Future HIV treatment could be more accurate due to a new discovery which utilises MRI scans.
Scientists at Northwestern University and North Shore University Health System used the machines to test the brain activity of a group of patients who had been infected for less than one year and compared the results to a control group of healthy people.
Researchers found "prominent changes" of the functional connectivity in the visual networks of the HIV patients.
Diminished cognitive functions affect around 50 per cent of sufferers and can impair a range of sensory functions such as memory, attention and verbal capabilities.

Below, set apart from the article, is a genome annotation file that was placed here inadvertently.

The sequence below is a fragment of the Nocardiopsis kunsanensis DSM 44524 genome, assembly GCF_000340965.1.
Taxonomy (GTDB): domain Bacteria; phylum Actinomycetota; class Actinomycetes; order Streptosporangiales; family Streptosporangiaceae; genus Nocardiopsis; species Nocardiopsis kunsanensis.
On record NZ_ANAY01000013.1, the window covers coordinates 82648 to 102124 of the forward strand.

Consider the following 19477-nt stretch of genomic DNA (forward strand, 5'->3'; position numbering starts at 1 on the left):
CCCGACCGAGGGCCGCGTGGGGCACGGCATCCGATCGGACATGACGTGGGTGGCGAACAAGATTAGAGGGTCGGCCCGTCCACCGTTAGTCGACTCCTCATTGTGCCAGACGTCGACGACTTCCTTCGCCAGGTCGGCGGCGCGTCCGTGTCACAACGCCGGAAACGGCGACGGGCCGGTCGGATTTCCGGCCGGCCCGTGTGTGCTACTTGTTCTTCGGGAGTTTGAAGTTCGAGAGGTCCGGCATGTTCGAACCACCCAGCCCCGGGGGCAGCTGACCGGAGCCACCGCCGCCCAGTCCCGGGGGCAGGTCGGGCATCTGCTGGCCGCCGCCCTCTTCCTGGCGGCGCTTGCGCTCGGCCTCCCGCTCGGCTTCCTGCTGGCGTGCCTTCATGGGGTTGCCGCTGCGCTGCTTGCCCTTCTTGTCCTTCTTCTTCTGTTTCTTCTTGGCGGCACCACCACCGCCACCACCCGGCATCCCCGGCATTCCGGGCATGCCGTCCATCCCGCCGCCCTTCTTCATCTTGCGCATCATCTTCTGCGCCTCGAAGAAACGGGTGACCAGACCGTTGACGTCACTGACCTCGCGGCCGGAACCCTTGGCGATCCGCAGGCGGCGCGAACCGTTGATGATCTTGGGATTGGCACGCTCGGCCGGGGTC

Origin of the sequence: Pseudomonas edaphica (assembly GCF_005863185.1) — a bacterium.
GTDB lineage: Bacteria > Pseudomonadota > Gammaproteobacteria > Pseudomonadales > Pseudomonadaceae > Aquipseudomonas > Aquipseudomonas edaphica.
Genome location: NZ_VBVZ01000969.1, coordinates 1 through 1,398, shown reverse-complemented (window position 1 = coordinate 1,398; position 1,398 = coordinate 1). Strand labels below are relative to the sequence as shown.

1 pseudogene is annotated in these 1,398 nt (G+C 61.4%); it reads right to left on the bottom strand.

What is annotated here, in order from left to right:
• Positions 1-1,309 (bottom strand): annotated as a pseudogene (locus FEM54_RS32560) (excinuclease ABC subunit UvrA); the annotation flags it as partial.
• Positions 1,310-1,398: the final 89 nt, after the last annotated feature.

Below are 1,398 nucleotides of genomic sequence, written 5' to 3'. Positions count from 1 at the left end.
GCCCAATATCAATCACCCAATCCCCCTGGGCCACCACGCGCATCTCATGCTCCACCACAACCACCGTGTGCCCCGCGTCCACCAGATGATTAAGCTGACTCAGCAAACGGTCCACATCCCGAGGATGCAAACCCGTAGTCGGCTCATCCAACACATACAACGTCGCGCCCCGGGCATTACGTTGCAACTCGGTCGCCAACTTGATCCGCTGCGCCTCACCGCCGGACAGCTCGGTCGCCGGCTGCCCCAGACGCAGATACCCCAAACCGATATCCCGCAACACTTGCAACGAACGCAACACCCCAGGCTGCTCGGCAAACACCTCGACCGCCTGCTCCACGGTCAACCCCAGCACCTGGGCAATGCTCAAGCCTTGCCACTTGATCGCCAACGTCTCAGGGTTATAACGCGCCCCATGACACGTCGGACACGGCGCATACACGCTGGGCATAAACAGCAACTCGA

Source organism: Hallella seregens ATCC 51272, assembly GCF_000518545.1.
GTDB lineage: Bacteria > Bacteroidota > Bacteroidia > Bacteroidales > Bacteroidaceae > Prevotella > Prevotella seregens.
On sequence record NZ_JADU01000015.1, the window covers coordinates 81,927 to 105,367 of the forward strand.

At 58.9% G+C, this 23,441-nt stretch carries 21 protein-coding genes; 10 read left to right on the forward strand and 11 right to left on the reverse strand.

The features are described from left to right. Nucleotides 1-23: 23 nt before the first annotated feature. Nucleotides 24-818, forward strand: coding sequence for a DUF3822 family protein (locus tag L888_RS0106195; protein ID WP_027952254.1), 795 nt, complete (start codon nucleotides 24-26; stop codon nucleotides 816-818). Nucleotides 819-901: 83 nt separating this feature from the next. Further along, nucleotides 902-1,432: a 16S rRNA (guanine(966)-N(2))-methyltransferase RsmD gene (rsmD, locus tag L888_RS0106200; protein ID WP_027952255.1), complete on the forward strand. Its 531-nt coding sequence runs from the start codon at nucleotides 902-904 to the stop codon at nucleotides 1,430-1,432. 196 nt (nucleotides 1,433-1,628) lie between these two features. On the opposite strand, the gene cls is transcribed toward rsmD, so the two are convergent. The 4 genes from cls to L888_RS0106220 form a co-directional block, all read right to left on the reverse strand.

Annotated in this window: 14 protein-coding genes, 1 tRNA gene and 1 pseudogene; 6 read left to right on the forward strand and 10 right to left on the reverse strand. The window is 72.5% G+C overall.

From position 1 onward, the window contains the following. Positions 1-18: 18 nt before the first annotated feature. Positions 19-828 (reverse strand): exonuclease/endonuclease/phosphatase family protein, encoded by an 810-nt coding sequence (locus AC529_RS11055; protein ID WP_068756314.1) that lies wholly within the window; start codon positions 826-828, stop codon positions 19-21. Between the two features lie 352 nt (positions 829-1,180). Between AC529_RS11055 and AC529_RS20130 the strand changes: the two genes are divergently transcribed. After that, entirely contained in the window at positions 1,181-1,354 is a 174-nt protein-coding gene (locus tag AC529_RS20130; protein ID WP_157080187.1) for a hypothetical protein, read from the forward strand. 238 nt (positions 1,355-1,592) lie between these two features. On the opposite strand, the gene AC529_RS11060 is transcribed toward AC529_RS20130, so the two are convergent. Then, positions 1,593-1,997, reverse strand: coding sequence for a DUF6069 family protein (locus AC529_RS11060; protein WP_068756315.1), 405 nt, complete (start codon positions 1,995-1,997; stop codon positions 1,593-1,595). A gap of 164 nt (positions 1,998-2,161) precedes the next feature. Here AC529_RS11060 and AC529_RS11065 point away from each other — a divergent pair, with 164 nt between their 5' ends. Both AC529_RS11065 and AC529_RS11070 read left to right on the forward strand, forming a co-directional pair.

"These findings indicate that changes in brain function are occurring very early in HIV infection and subclinical alterations in functional connectivity may reflect vulnerability to cognitive decline," said Ann Ragin, the principal investigator from Northwestern University Medical School.
According to the Aids charity Avert, 86,500 people were living with the disease in the UK at the end of 2009.